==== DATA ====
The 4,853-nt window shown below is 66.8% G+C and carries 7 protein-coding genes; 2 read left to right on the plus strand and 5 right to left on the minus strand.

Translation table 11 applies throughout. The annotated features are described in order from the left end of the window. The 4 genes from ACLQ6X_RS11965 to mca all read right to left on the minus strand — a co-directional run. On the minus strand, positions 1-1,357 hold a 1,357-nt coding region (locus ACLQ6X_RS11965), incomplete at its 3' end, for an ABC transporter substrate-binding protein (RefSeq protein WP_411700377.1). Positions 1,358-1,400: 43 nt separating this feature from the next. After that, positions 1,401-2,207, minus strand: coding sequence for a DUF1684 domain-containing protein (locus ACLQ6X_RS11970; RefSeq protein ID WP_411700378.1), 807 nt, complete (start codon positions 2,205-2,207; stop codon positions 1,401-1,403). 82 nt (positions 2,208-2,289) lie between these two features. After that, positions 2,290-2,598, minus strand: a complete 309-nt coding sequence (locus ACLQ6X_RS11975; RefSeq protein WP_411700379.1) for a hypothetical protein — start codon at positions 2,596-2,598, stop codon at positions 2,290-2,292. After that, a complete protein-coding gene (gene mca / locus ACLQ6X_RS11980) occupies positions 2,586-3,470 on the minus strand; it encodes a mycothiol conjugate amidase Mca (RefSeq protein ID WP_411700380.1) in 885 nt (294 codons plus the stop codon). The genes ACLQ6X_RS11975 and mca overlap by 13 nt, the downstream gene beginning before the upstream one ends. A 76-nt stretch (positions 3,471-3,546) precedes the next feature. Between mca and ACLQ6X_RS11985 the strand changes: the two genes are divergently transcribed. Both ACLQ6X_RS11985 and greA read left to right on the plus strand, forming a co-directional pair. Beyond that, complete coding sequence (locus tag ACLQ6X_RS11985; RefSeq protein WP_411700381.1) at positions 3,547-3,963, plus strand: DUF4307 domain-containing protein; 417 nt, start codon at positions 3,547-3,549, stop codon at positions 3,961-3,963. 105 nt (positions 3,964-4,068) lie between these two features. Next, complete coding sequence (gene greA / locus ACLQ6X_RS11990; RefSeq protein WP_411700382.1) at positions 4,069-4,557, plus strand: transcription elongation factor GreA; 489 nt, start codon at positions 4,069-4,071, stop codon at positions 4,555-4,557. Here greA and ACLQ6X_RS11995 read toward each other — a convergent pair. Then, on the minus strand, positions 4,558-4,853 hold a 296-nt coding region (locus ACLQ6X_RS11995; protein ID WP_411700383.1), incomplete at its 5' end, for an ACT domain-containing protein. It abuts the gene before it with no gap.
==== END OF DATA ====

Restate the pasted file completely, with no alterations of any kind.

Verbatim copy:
The 4,853-nt window shown below is 66.8% G+C and carries 7 protein-coding genes; 2 read left to right on the plus strand and 5 right to left on the minus strand.

Translation table 11 applies throughout. The annotated features are described in order from the left end of the window. The 4 genes from ACLQ6X_RS11965 to mca all read right to left on the minus strand — a co-directional run. On the minus strand, positions 1-1,357 hold a 1,357-nt coding region (locus ACLQ6X_RS11965), incomplete at its 3' end, for an ABC transporter substrate-binding protein (RefSeq protein WP_411700377.1). Positions 1,358-1,400: 43 nt separating this feature from the next. After that, positions 1,401-2,207, minus strand: coding sequence for a DUF1684 domain-containing protein (locus ACLQ6X_RS11970; RefSeq protein ID WP_411700378.1), 807 nt, complete (start codon positions 2,205-2,207; stop codon positions 1,401-1,403). 82 nt (positions 2,208-2,289) lie between these two features. After that, positions 2,290-2,598, minus strand: a complete 309-nt coding sequence (locus ACLQ6X_RS11975; RefSeq protein WP_411700379.1) for a hypothetical protein — start codon at positions 2,596-2,598, stop codon at positions 2,290-2,292. After that, a complete protein-coding gene (gene mca / locus ACLQ6X_RS11980) occupies positions 2,586-3,470 on the minus strand; it encodes a mycothiol conjugate amidase Mca (RefSeq protein ID WP_411700380.1) in 885 nt (294 codons plus the stop codon). The genes ACLQ6X_RS11975 and mca overlap by 13 nt, the downstream gene beginning before the upstream one ends. A 76-nt stretch (positions 3,471-3,546) precedes the next feature. Between mca and ACLQ6X_RS11985 the strand changes: the two genes are divergently transcribed. Both ACLQ6X_RS11985 and greA read left to right on the plus strand, forming a co-directional pair. Beyond that, complete coding sequence (locus tag ACLQ6X_RS11985; RefSeq protein WP_411700381.1) at positions 3,547-3,963, plus strand: DUF4307 domain-containing protein; 417 nt, start codon at positions 3,547-3,549, stop codon at positions 3,961-3,963. 105 nt (positions 3,964-4,068) lie between these two features. Next, complete coding sequence (gene greA / locus ACLQ6X_RS11990; RefSeq protein WP_411700382.1) at positions 4,069-4,557, plus strand: transcription elongation factor GreA; 489 nt, start codon at positions 4,069-4,071, stop codon at positions 4,555-4,557. Here greA and ACLQ6X_RS11995 read toward each other — a convergent pair. Then, on the minus strand, positions 4,558-4,853 hold a 296-nt coding region (locus ACLQ6X_RS11995; protein ID WP_411700383.1), incomplete at its 5' end, for an ACT domain-containing protein. It abuts the gene before it with no gap.